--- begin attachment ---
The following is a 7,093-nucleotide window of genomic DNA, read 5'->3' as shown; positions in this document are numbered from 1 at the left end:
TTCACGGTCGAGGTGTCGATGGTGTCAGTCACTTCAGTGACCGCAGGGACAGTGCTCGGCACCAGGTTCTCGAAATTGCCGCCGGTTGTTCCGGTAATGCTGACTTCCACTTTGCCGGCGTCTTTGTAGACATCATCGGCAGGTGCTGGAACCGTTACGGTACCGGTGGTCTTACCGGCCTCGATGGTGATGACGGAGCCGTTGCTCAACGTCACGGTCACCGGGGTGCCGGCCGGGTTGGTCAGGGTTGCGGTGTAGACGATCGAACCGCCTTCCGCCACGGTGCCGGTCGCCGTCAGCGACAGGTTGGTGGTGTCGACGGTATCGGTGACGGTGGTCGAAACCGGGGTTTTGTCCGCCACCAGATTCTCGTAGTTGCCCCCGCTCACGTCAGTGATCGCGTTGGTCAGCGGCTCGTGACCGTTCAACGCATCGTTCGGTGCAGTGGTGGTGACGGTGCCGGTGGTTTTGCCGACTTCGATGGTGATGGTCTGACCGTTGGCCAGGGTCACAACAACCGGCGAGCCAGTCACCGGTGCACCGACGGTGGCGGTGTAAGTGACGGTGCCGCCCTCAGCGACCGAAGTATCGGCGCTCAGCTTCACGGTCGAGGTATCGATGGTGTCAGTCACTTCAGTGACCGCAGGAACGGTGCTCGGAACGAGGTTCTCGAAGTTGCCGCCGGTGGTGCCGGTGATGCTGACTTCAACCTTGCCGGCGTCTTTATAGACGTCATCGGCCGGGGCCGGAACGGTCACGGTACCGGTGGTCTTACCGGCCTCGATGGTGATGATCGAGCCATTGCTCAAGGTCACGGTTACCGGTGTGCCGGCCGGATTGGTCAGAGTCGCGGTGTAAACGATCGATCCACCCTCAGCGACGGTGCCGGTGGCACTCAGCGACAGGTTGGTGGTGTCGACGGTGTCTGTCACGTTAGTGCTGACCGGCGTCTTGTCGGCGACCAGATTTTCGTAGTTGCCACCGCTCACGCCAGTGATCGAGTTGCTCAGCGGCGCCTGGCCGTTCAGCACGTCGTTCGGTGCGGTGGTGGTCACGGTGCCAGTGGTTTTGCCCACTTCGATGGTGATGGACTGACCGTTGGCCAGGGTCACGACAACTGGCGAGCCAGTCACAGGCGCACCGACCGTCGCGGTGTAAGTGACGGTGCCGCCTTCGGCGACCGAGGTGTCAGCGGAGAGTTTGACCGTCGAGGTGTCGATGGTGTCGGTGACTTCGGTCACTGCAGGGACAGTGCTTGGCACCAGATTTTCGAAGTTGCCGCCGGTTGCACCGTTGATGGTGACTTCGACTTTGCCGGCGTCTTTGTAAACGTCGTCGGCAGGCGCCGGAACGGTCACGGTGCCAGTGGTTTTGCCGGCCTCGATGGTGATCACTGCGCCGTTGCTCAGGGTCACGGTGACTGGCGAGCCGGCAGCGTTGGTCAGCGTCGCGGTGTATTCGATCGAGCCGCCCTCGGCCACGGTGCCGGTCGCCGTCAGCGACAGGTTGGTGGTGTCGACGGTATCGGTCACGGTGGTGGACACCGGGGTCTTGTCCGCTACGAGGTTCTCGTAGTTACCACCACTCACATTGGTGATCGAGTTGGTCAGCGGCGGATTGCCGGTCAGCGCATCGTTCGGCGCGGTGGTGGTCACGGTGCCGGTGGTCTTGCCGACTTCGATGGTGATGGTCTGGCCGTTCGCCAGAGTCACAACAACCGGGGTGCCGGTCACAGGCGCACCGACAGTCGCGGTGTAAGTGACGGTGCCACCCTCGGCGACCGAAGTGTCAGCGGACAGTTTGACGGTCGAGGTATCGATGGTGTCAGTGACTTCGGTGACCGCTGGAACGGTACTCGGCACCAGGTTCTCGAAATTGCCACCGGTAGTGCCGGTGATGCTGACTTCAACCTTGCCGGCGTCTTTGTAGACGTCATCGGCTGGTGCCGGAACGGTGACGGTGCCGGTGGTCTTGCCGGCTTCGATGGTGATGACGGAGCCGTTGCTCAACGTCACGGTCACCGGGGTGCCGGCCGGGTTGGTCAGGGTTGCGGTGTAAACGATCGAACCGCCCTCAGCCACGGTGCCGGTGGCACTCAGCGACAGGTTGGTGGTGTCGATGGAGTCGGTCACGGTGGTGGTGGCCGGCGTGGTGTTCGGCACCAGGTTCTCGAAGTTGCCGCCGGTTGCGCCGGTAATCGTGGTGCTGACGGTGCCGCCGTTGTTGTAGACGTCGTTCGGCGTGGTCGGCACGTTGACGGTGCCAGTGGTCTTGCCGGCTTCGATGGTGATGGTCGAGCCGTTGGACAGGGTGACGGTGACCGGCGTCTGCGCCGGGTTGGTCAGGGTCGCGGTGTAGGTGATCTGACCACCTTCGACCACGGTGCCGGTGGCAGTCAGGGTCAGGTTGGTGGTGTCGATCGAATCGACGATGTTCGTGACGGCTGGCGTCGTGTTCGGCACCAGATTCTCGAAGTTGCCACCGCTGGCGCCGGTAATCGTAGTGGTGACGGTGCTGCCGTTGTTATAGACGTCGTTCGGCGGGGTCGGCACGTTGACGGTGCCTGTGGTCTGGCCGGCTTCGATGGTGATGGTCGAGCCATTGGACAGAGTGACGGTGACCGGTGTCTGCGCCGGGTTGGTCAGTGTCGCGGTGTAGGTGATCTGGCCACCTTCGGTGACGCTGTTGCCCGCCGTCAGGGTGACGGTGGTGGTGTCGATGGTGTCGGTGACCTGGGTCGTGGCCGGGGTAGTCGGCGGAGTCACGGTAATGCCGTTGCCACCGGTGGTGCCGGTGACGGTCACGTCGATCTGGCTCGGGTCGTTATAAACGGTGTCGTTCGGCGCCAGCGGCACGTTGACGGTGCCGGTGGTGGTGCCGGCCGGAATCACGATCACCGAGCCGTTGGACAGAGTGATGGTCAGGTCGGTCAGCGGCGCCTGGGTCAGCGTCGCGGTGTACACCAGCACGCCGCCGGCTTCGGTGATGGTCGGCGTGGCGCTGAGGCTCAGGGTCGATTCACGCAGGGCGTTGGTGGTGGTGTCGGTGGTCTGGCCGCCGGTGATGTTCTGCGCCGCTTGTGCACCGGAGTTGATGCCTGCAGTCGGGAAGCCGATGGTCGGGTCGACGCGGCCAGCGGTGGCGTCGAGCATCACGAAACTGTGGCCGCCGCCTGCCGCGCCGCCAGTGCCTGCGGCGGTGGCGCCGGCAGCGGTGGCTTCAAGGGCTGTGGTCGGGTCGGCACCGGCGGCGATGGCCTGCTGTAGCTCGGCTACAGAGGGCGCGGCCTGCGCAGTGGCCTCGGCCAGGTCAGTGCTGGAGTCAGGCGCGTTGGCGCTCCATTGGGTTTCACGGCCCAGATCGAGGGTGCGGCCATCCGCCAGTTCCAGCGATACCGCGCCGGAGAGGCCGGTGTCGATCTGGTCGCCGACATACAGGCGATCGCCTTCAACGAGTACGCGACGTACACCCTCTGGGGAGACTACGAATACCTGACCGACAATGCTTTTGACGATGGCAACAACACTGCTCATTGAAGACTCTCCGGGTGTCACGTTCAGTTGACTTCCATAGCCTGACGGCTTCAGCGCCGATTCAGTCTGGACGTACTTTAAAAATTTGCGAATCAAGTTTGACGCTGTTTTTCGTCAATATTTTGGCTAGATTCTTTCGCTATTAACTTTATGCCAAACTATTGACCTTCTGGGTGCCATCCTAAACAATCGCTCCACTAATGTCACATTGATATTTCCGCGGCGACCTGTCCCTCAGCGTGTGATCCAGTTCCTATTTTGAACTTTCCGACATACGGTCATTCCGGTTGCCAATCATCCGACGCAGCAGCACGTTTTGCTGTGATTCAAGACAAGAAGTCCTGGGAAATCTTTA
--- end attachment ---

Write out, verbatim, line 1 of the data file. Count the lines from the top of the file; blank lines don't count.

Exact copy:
The following is a 7,093-nucleotide window of genomic DNA, read 5'->3' as shown; positions in this document are numbered from 1 at the left end: